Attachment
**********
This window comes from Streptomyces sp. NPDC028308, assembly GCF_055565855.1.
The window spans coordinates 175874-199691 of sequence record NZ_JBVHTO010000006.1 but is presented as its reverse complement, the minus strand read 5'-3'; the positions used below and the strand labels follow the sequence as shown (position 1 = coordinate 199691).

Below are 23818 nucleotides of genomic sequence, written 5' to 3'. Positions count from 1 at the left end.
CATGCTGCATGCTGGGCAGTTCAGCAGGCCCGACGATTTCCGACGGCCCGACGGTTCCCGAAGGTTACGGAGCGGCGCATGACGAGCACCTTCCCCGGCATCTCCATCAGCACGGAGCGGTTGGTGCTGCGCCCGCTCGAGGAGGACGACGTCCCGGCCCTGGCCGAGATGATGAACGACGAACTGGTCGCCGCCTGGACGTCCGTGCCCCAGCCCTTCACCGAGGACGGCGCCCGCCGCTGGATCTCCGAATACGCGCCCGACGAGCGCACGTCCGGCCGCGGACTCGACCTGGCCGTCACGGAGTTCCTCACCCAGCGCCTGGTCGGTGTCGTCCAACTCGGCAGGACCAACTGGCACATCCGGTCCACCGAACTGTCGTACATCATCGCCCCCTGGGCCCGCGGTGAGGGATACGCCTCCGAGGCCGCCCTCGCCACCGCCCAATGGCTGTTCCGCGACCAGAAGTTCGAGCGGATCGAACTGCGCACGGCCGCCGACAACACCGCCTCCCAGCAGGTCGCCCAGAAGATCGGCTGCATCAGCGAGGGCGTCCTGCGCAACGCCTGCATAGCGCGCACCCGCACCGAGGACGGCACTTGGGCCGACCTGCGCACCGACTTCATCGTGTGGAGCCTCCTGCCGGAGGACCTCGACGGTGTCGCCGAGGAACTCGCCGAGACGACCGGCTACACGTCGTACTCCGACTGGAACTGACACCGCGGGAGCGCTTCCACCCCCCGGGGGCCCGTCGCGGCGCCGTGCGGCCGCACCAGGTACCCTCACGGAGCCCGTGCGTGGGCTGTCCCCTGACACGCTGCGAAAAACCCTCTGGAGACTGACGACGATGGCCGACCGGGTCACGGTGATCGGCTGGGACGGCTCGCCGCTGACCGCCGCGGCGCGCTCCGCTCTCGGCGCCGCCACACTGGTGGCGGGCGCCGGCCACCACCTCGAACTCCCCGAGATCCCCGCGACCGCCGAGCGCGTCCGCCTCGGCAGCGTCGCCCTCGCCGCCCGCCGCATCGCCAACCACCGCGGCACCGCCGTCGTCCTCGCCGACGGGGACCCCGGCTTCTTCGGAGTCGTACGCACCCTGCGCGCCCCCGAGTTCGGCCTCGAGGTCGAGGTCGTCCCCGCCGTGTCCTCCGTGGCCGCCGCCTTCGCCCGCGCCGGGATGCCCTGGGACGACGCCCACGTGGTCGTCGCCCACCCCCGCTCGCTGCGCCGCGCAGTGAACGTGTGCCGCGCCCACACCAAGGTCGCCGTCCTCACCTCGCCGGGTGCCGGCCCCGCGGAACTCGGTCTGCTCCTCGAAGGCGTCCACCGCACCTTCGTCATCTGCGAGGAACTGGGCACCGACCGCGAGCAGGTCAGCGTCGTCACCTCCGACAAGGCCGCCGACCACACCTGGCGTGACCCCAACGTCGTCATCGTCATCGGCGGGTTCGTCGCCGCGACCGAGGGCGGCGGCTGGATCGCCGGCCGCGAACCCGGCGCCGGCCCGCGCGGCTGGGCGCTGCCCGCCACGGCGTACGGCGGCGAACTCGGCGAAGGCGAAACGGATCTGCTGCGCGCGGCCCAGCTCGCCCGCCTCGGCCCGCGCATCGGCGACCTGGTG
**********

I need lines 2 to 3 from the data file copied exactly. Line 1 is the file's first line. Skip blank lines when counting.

The window spans coordinates 175874-199691 of sequence record NZ_JBVHTO010000006.1 but is presented as its reverse complement, the minus strand read 5'-3'; the positions used below and the strand labels follow the sequence as shown (position 1 = coordinate 199691).

Below are 23818 nucleotides of genomic sequence, written 5' to 3'. Positions count from 1 at the left end.